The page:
Or maybe you are hitting the town. This shorts will take you there with a few quick changes. Add a 7-strand crystal necklace. The Nordstrom one is only $80, so save your diamonds. Then add super high-heeled boots. Preferably with spikes. Or leopard print. OR BOTH. Then just throw on a jean jacket. Not even a shirt–just the jacket. Boom. Night out (not at any of the places I have ever, ever been, though, so you have to decide where to go on your own.)

I hope you are as edified as I am. You might be wondering if it ended up turning into one of those online shopping nights were I find too many things to buy. You’ll just have to wait and see me and my biker shorts this weekend. ūüėČ

Elf Magic Divided but Still Alive

North Pole, Arctic Circle

As any Christmas fan has noticed, the number of Elves on the Shelves has increased markedly in recent years. The beloved holiday helper–sent to families across to country to help keep an eye on children and report fastidiously back to Santa as he prepares presents for the naughty and nice–is in high demand.

The Elf on the Shelf tradition began in 2005, with initial production of just 5,000 dolls. By 2017, more than 11 million elves had been adopted into homes around the country and were available in more than 10,000 stores.

Such growth has been a great development for children hoping to impress Santa with their exemplary behavior–and parents hoping to encourage it–but has had an unexpected cost: too great a drain on elf magic.

Elf magic originates in the North Pole, direct from Santa’s workshop, and allows the Elves to report back to Santa on children’s behavior and Christmas wishes. It also enables the Elves to move to various hiding spots around their families’ homes each night.

However, one night early in the 2018 holiday season, Santa’s helpers noticed a short in the magic, briefly stopping all North Pole-bound communications. Immediately, Elf on the Shelf headquarters worried that growth had finally outpaced capacity and shorted the system permanently.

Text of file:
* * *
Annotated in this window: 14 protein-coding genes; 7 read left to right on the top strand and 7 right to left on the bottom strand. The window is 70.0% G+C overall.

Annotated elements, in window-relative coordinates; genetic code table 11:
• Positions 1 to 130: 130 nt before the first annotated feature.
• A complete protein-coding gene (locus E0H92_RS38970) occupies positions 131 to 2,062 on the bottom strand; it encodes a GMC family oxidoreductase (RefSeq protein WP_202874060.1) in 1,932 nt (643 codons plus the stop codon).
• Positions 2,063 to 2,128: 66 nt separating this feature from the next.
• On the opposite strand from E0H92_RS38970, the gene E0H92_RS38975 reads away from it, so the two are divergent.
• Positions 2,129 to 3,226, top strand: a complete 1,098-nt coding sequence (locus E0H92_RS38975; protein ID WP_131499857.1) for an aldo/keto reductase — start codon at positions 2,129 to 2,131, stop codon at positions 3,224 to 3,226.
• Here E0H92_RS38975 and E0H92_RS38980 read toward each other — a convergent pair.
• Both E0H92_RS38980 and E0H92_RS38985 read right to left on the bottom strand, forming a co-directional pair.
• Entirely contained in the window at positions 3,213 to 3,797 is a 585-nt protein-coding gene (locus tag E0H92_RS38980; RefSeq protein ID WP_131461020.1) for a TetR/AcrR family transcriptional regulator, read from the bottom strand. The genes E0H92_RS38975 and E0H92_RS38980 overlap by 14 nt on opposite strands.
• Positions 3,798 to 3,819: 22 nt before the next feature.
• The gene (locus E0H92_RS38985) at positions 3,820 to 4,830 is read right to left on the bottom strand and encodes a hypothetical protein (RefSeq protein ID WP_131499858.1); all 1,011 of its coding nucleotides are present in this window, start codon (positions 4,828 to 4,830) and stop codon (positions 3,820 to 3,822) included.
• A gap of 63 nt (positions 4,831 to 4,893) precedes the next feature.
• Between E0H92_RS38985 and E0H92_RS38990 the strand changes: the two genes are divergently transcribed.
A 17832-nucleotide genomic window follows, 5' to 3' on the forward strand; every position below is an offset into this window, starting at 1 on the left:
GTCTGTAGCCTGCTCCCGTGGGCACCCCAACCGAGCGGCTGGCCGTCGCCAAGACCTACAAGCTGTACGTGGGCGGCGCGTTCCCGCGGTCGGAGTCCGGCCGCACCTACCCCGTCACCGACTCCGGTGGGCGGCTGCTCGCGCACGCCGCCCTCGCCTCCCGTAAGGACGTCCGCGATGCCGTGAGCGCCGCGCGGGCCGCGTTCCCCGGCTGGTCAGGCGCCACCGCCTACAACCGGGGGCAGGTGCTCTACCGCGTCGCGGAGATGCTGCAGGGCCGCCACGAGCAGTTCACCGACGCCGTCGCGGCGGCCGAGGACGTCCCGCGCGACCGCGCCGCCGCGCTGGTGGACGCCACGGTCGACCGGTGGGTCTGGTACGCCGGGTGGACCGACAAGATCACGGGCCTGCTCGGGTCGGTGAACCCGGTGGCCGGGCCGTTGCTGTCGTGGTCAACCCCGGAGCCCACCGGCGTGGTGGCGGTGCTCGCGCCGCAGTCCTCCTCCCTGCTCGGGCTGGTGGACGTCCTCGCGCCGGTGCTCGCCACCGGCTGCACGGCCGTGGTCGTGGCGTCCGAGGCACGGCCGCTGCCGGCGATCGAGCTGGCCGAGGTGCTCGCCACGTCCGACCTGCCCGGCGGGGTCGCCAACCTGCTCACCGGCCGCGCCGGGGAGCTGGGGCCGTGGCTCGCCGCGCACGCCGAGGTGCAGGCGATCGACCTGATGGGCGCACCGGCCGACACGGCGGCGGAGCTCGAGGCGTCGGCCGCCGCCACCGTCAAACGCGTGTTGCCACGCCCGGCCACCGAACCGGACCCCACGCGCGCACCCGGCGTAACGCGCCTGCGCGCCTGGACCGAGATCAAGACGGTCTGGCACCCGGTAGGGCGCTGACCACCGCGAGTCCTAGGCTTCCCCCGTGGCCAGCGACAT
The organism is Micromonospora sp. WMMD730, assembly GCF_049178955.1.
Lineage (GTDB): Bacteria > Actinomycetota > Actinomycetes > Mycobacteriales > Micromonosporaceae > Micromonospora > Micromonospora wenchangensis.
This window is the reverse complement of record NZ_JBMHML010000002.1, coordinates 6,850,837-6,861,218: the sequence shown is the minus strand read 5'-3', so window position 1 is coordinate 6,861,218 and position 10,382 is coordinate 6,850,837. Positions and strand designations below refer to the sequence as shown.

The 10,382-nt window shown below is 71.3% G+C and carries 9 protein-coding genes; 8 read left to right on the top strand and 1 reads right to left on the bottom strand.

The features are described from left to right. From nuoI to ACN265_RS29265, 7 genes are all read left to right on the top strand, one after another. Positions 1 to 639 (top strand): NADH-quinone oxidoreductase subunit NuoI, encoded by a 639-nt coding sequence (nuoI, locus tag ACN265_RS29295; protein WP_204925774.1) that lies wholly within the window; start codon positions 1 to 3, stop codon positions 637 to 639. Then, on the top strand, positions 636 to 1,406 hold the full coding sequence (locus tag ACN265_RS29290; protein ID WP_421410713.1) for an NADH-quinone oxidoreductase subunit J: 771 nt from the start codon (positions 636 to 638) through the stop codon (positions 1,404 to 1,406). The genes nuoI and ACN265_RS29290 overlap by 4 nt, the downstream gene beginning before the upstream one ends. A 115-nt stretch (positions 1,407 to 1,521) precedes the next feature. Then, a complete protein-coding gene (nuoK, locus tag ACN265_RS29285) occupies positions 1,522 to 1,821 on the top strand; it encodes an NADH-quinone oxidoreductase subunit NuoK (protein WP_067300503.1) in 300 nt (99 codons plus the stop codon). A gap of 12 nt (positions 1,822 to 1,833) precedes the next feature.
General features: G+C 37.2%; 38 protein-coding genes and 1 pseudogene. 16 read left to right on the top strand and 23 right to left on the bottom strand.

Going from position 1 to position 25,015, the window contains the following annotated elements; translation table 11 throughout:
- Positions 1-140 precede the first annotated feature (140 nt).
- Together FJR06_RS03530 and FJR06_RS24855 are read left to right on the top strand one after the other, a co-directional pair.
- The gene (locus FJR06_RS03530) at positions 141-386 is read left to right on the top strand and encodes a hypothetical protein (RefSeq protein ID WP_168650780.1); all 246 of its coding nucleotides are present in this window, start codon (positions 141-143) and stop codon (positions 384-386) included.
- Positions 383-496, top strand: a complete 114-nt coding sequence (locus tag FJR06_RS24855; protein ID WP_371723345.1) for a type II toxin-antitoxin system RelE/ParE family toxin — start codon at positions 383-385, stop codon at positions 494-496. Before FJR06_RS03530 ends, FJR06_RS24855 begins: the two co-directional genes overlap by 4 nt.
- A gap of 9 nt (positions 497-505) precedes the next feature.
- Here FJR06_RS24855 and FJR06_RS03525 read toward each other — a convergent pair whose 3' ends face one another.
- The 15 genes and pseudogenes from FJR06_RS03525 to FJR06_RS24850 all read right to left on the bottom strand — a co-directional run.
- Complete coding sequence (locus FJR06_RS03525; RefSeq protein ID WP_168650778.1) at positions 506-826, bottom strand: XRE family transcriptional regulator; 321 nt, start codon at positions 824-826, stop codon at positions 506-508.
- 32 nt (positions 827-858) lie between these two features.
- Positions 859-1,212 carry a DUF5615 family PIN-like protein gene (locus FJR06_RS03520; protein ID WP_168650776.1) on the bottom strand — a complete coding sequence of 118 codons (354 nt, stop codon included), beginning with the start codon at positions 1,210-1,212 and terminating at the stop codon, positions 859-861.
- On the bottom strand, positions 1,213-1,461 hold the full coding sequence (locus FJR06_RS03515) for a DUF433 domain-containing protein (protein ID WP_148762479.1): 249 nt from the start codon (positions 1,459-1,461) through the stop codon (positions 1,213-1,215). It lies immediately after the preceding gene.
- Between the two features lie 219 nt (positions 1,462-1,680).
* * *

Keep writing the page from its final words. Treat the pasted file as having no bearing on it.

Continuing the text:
Fortunately, several creative Christmas thinkers–some have alleged that Rudolph the most-famous reindeer even got involved–came up with a brilliant solution: the “Elf Shift”.

Starting this Christmas season, Elf on the Shelf communication and movement magic will be divided into two shifts, one at night and one during the school day, to allow all elves to take care of their holiday business without overloading Santa’s system.

Children around the country may notice that their elves, who previously moved only at night, may now sometimes switch locations during the day while they are away at school. This is part of the new two-shift system.

Headquarters notes that, in order to maintain an equal system and ensure that no Elf can be caught by developing a routine in daylight hours, the shifts will vary so that they cannot be easily predicted by their adoptive families.

Santa’s helpers and other Christmas experts are pleased with the Elf magic innovation, noting how important it is to preserve Christmas magic and allow the number of elves to continue to grow to accommodate all of the families interested in adopting them.

Remember, dear readers: the magic continues! So whether your elf moves in the night or the day, Santa will continue to get a full report. Make your bed, share your toys, do your homework, and stay on the nice list!

Emotional Support and Why You Need a Peacock

I  just read an article that United Airlines denied a seat to an emotional support peacock that was attempting to fly today from Newark to Los Angeles. With this announcement coming on the heels of the recent Delta announcement, people are understandably debating both sides of the emotional support animal issue. Who are airlines to decide what a person needs psychologically?  Who are these crazy people trying to cheat the system to fly with their potentially dangerous pets? How do we protect true service animals?

There are some important issues these debates are overlooking, though.

  1. First, I think it is impressive that a peacock that has been forced to live–presumably for years–in Newark, New Jersey, is even *capable* of being an emotional support animal. I know that if I lived in Newark, I would need an emotional support menagerie and I would not be able to help anyone out at all.¬† I would be an substance abuse peacock who cut people off in traffic and drank too much coffee and never smiled. Eff you all, humans. I am not supporting nobody. But that bird, apparently named Dexter, was totally chill.¬† I need to be more like that majestic bird.
  2. Second, that peacock was shockingly well behaved by the look of things. It might not have “service animal” level training or full immunizations, and that’s important, but did you see the pictures of it perched on the baggage cart, patiently waiting for people to sort out the issues so it could fly for five hours to LA?

    emotional support peacock